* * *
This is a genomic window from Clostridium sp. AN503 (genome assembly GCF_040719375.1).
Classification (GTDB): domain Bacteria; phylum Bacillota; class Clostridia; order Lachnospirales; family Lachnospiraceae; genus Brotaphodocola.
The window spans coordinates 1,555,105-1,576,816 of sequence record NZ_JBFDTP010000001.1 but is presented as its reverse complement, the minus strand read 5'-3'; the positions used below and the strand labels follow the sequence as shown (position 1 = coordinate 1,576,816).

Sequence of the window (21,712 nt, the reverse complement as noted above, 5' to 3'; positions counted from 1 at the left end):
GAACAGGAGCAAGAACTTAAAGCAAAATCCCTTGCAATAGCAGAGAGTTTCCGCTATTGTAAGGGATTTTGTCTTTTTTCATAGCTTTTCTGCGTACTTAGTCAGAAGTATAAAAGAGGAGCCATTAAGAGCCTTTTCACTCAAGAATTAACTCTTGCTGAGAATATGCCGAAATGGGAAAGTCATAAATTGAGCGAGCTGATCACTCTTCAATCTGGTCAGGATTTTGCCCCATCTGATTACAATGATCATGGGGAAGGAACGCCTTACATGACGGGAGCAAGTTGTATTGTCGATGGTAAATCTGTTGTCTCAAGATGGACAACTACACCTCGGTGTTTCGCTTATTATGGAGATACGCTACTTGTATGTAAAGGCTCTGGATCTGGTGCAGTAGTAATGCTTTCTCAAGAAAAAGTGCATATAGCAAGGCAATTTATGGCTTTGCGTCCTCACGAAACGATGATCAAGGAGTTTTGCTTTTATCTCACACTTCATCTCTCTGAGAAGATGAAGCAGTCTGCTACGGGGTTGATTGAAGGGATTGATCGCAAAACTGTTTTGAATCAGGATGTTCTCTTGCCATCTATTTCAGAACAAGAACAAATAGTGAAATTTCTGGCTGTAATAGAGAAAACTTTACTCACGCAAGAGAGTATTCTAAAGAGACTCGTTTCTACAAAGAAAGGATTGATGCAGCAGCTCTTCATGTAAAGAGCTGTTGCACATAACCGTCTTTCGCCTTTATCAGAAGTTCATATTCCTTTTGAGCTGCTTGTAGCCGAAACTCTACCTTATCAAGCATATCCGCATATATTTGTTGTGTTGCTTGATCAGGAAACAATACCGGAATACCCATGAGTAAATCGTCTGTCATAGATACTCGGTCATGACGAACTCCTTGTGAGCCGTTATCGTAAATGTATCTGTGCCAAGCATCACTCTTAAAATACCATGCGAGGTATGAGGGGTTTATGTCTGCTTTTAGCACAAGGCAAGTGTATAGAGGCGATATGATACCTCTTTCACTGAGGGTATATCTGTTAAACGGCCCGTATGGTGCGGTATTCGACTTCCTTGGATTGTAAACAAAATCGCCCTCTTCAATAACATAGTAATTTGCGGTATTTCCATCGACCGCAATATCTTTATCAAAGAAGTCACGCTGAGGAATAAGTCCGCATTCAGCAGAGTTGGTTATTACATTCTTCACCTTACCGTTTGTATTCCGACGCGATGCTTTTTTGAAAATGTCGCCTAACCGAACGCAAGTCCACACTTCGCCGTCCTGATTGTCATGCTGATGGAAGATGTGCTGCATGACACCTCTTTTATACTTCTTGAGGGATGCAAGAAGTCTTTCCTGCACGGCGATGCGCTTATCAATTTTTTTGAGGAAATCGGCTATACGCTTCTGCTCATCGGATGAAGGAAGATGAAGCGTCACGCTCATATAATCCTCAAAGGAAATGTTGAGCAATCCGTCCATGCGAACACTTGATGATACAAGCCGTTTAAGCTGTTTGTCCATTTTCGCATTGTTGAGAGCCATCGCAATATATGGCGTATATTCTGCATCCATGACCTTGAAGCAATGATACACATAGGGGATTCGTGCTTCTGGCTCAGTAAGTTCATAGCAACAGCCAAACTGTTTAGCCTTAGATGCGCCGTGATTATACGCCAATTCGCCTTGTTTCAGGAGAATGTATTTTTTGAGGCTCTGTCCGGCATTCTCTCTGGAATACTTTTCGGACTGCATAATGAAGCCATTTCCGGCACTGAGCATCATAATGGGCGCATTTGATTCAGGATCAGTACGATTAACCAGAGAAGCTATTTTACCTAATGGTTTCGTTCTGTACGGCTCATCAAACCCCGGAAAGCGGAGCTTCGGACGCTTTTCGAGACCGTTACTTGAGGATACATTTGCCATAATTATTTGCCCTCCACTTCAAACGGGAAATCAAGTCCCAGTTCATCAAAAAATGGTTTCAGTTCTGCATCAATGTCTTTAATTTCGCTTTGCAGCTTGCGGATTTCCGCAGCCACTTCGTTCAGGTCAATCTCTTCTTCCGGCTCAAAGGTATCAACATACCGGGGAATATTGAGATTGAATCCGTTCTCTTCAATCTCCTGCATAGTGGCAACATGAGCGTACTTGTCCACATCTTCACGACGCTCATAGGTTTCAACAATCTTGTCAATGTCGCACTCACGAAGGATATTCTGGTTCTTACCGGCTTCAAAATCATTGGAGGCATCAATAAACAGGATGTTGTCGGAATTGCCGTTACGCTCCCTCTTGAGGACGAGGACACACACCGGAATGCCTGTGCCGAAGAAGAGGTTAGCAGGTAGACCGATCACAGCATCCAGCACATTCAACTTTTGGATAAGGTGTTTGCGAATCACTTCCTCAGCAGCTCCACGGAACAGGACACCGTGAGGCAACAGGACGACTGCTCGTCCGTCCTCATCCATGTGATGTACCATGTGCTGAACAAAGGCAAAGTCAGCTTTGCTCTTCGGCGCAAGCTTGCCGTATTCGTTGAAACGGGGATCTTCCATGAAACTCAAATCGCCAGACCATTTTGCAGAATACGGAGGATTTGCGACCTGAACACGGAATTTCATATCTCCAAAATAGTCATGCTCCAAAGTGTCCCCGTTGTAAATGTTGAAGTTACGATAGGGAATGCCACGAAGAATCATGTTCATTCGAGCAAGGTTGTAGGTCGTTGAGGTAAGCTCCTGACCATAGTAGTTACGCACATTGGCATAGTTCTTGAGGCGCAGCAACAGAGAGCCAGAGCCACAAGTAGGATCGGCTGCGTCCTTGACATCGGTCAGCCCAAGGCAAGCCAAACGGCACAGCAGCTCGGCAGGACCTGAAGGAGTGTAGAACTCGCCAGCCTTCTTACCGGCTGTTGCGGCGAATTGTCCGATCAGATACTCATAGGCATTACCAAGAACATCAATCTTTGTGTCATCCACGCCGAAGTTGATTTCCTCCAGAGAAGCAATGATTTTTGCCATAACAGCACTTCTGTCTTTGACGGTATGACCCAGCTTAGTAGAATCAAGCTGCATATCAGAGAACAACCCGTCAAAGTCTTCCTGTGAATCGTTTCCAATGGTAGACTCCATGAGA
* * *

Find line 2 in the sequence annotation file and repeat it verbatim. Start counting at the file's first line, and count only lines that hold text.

Classification (GTDB): domain Bacteria; phylum Bacillota; class Clostridia; order Lachnospirales; family Lachnospiraceae; genus Brotaphodocola.